Be prepared

Be prepared

Posted by on Aug 24, 2016 in Our blog |

cheyenneEvery summer, Ranch Ehrlo Society staff take our youth to various camps through our therapeutic camping program. Camps such as the fly-in ones at Norbert and Dreyer Lake, in remote northern Saskatchewan. These aren’t just normal camping trips – with the exception of satellite phones and regular check-ins, the camping experience involves  being essentially isolated from everyone and everything for two to three  weeks at a time. The idea of it can sound scary, but for many of our youth, the camping trips are things they remember many years down the road.

Do you think you could handle camping in the wilderness away from civilization? If you’re up to the challenge, we’ve compiled a list of a few things that all our staff learn and that you may find helpful:

  • Bears have a great sense of smell and don’t care that your food is marked for human consumption. You can write ‘don’t touch this bear’ on everything you own, but if a bear catches a whiff and thinks it smells tasty, they will take it and they will eat it. How can you prevent bears from ransacking your campsite then?
    • Burn all of your garbage.
    • If you’re using a cold storage unit (we have one for items like meat and vegetables that we bring up with us) make sure it’s sealed properly. If it’s not – the bear will get in, destroy it, and eat all your food to boot.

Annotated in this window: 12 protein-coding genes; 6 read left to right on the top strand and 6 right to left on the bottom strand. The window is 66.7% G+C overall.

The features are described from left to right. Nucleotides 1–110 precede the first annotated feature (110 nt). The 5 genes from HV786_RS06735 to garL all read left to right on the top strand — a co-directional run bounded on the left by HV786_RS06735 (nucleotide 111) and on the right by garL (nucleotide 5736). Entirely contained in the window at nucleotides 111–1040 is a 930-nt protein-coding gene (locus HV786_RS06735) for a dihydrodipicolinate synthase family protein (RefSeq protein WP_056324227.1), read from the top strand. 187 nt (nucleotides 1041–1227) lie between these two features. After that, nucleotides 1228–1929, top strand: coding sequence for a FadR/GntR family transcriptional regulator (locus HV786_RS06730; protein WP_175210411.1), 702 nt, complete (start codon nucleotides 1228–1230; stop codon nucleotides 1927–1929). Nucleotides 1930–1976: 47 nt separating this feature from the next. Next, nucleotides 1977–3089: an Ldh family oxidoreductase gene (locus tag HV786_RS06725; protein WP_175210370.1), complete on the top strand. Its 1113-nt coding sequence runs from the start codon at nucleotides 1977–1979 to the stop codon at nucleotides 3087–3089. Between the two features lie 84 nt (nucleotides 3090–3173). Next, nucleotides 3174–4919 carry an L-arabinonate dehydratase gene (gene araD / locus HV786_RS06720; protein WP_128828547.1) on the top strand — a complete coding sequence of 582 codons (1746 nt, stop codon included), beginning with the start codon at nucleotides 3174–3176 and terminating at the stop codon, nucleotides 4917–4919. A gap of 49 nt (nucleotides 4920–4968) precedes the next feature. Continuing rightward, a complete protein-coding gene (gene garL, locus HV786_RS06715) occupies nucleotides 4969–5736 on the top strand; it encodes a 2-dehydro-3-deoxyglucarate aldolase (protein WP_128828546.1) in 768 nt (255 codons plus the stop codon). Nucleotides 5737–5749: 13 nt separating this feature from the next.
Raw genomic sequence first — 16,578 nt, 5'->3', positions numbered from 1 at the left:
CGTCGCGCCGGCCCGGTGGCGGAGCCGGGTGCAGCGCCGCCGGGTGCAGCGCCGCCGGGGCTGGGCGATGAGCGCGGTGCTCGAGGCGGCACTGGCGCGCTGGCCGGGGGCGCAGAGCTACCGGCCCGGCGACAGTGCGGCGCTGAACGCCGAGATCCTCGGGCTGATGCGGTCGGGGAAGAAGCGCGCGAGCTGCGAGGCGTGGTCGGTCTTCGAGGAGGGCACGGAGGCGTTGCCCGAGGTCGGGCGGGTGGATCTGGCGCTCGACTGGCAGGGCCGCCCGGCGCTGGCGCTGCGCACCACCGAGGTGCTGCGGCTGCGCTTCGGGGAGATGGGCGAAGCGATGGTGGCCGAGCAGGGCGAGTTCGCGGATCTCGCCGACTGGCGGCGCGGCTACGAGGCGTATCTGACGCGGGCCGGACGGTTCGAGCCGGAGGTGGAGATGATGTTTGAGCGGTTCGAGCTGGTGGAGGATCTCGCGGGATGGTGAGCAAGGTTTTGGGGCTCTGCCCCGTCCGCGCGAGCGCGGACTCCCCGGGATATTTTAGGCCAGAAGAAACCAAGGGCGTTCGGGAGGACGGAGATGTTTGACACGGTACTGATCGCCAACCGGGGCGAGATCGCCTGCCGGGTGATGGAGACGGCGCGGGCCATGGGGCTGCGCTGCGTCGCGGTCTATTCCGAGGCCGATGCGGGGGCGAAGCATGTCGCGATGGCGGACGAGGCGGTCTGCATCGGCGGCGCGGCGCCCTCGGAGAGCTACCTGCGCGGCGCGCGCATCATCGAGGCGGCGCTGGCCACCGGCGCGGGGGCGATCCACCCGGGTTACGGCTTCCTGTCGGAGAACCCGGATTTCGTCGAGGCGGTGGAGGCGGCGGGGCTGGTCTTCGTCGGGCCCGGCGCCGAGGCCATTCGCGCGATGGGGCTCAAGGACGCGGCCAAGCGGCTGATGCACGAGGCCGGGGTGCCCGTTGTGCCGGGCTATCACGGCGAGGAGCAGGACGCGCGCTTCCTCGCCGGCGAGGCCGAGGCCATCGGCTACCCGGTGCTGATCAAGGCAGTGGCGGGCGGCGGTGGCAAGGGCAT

• Repeat – burn all of your garbage. Especially food-related stuff, but really – just burn it all.
  • Don’t over-pack. You might be tempted to take everything you own, because who knows what the weather will be like – but honestly. Just take the basics: a few shirts, a sweater, one pair of jeans, a few pairs of sweats, a swimsuit and a hat. You can wash clothes in the lake and hang them to dry.
  • Don’t over-pack food either. You can catch fish, and if you’re really talented, perhaps snare a rabbit or two for eating. But again – burn all the garbage. If you’re filleting fish, take the guts to the middle of the lake to throw them out or – you guessed it – bears!
  • Water is important, so bring some bottled but you can purify lake water with the right equipment over a fire.
  • Be prepared for an emergency.
    • Take a first aid kit – one that can stay at your campsite, and a smaller one to take with you if you decide to venture out on a hike or a canoe trip.
    • Bring other things that could be useful in an emergency as well – a small knife, some parachute cord or strong rope, a signalling device in case you get lost (flares and matches, or even a flashlight).
  • Learn how to use a compass. It can be very disorienting to be surrounded by a bunch of trees that look identical. It will be important to know what direction your campsite is in if you get lost.

 

Our biggest concern (besides the safety of our youth and staff, of course) is having fun! Remember that a little rain won’t hurt you – if there’s a drizzle, you can still do outside activities like canoeing or fishing. (Be smart about it, though – if there’s a thunderstorm, especially with lightning, seek shelter.)

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